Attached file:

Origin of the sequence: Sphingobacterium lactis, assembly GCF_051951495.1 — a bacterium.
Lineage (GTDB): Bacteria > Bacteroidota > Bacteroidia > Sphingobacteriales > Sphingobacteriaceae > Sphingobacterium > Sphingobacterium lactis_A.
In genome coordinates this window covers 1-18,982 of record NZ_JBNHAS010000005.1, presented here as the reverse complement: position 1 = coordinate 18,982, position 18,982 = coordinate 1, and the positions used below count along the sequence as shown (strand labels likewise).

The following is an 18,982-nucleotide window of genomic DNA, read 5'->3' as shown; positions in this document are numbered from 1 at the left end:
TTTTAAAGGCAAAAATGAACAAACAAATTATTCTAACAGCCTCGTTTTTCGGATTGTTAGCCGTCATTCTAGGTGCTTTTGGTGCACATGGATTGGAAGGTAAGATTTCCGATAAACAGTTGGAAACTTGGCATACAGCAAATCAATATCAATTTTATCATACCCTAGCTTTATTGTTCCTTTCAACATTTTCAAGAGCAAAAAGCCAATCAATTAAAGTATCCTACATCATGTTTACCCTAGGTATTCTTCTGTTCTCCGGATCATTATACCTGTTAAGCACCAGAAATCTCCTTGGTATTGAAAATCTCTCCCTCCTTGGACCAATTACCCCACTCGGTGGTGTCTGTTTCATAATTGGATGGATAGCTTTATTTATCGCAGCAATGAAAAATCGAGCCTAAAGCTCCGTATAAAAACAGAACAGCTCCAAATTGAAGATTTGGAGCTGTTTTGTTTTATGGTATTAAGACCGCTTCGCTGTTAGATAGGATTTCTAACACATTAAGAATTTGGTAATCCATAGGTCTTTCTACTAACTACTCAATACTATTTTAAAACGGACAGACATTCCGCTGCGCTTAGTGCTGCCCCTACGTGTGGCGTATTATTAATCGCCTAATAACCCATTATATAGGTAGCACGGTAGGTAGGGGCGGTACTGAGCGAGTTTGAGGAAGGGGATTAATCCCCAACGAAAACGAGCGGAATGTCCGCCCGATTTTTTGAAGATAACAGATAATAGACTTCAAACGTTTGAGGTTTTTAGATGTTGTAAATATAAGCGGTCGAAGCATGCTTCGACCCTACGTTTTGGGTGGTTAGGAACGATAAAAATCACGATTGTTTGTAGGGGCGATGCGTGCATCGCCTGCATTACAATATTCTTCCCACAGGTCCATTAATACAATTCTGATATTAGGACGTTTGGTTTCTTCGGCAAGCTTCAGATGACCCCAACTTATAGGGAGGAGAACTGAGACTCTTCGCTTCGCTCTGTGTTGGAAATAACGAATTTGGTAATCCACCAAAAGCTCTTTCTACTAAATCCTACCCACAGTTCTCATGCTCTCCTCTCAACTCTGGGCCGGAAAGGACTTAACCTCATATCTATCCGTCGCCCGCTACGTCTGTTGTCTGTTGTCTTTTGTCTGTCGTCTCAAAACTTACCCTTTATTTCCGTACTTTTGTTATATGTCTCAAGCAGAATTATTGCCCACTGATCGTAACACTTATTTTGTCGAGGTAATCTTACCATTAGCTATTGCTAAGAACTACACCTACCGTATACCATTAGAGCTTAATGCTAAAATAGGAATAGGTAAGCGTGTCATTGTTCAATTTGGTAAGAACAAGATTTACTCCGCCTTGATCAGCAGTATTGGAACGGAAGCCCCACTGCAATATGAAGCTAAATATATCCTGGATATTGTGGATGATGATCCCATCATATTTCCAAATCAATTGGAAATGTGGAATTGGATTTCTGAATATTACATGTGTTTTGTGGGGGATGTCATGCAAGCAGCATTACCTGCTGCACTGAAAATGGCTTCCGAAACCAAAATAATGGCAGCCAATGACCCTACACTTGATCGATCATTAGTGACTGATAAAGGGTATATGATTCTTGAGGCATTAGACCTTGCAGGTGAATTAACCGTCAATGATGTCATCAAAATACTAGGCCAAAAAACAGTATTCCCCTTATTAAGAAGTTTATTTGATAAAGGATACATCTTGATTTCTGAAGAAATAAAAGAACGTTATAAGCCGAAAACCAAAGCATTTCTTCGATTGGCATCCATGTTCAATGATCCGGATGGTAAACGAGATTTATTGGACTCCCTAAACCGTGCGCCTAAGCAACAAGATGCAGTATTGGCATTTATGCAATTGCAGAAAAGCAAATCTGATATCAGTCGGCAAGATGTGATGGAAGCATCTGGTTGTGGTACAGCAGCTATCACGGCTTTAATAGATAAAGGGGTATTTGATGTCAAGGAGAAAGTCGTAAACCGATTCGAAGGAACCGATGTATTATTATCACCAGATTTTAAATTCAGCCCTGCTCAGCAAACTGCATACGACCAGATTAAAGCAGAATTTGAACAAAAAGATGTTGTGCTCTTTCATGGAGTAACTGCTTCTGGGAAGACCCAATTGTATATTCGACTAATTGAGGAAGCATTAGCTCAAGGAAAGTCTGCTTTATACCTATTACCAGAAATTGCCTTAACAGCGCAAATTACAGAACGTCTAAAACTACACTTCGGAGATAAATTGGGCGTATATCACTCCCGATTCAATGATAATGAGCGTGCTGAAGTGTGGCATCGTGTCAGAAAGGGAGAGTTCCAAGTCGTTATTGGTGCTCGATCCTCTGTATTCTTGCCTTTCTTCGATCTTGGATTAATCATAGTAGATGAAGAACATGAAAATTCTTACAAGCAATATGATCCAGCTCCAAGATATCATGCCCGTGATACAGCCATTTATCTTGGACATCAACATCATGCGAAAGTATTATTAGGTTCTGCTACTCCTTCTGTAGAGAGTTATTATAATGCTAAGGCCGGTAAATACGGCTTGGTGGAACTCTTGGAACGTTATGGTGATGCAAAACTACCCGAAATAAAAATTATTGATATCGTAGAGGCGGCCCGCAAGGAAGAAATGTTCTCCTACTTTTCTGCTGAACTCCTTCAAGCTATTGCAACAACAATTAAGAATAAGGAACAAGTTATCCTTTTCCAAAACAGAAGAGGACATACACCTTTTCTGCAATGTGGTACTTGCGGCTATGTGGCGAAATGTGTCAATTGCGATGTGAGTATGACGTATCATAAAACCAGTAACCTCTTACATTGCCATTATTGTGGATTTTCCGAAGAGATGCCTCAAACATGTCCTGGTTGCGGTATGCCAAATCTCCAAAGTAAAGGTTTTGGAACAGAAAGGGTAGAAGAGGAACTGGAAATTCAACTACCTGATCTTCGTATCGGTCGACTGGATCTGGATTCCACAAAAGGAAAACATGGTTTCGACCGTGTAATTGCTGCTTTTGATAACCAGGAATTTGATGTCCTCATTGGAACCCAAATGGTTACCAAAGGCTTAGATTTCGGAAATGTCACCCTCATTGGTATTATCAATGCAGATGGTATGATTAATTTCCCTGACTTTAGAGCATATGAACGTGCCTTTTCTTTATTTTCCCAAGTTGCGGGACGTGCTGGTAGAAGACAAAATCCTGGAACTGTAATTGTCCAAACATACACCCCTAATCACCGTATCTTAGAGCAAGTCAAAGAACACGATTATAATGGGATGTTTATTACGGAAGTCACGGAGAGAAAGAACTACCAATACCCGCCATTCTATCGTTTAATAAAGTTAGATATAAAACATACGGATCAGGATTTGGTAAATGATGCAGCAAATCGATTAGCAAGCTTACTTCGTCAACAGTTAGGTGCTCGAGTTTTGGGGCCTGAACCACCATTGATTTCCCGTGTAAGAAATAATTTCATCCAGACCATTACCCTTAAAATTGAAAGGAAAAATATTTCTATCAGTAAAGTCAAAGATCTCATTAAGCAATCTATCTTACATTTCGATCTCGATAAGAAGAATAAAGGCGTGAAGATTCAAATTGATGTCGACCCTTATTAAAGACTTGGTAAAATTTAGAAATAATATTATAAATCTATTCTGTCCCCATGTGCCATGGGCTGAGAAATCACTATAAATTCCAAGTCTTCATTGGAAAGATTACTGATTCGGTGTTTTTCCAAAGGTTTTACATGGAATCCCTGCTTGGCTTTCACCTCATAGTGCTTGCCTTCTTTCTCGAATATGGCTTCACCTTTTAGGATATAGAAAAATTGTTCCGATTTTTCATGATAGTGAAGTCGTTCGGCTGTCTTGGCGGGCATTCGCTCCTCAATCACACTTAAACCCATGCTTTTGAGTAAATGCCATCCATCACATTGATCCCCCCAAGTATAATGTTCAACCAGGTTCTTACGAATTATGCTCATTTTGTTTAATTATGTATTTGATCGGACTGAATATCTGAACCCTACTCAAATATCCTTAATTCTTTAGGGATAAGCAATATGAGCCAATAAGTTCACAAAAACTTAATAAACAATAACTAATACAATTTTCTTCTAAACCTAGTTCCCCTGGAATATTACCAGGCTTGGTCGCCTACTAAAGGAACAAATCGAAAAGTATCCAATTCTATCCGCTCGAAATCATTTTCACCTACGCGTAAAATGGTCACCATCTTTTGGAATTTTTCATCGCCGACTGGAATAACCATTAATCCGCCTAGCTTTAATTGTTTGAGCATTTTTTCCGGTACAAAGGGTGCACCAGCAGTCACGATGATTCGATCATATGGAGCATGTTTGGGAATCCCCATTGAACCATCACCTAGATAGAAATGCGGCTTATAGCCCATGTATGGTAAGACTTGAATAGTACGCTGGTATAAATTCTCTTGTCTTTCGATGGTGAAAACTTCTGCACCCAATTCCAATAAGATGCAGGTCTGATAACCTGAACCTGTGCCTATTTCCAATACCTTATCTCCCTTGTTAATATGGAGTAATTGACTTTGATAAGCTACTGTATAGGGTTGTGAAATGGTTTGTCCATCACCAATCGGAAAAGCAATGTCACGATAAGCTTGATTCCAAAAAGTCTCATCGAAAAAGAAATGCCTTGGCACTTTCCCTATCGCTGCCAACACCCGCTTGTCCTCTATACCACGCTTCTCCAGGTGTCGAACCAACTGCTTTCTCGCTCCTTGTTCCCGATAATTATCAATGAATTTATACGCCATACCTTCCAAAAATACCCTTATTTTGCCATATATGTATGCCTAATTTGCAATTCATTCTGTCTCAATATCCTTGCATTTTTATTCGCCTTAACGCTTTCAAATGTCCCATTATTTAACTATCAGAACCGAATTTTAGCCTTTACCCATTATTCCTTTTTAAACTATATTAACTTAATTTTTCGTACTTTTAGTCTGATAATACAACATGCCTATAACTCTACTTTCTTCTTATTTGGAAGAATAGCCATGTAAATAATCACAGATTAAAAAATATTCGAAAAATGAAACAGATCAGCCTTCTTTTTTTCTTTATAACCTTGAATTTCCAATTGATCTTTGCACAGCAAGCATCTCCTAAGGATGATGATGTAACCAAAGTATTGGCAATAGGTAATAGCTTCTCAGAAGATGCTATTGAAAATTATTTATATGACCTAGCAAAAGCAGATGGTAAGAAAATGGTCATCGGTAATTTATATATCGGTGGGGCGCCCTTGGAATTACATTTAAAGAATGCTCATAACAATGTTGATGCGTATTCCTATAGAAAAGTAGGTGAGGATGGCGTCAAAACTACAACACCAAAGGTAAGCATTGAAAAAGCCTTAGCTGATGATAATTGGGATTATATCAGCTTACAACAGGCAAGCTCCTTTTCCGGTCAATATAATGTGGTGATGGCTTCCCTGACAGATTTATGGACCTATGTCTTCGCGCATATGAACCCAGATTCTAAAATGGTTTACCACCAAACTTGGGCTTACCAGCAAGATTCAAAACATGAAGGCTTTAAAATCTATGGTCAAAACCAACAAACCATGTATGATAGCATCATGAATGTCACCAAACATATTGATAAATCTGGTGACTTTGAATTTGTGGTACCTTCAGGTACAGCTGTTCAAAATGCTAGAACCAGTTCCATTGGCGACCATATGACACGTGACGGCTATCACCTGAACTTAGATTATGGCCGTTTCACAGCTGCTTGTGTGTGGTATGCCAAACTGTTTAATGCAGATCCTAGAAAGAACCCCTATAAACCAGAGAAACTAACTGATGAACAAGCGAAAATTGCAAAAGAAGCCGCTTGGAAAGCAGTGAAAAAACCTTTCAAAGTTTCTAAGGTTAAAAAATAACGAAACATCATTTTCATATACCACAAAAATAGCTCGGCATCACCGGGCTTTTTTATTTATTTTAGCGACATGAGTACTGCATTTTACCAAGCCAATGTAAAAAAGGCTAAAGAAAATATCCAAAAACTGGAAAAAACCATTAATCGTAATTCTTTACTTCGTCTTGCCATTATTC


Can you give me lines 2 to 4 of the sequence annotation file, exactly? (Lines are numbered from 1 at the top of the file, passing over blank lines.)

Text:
Lineage (GTDB): Bacteria > Bacteroidota > Bacteroidia > Sphingobacteriales > Sphingobacteriaceae > Sphingobacterium > Sphingobacterium lactis_A.
In genome coordinates this window covers 1-18,982 of record NZ_JBNHAS010000005.1, presented here as the reverse complement: position 1 = coordinate 18,982, position 18,982 = coordinate 1, and the positions used below count along the sequence as shown (strand labels likewise).

The following is an 18,982-nucleotide window of genomic DNA, read 5'->3' as shown; positions in this document are numbered from 1 at the left end: